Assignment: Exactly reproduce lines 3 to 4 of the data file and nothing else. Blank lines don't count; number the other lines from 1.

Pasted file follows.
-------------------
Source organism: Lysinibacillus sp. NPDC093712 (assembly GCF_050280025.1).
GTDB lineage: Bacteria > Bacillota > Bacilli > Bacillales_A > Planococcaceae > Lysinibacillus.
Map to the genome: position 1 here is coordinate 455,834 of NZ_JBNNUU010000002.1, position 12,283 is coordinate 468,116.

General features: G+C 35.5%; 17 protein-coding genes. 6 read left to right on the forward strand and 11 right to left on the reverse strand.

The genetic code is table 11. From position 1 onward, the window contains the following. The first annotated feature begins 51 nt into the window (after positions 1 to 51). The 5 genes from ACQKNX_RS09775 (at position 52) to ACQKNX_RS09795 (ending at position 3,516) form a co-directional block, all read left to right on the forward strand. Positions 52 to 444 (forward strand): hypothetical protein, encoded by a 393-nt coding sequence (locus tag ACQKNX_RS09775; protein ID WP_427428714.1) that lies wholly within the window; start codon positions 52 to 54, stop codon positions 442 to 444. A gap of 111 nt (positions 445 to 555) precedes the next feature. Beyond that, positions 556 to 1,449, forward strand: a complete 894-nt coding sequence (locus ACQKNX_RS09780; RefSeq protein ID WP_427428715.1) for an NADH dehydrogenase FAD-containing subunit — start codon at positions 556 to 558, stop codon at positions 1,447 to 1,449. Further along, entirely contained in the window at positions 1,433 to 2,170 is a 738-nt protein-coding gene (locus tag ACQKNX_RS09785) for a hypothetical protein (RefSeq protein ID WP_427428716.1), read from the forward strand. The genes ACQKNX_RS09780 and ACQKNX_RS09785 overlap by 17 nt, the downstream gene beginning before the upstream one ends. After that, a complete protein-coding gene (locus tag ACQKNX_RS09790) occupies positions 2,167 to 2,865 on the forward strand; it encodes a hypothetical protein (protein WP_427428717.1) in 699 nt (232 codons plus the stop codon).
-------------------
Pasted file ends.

Map to the genome: position 1 here is coordinate 455,834 of NZ_JBNNUU010000002.1, position 12,283 is coordinate 468,116.

General features: G+C 35.5%; 17 protein-coding genes. 6 read left to right on the forward strand and 11 right to left on the reverse strand.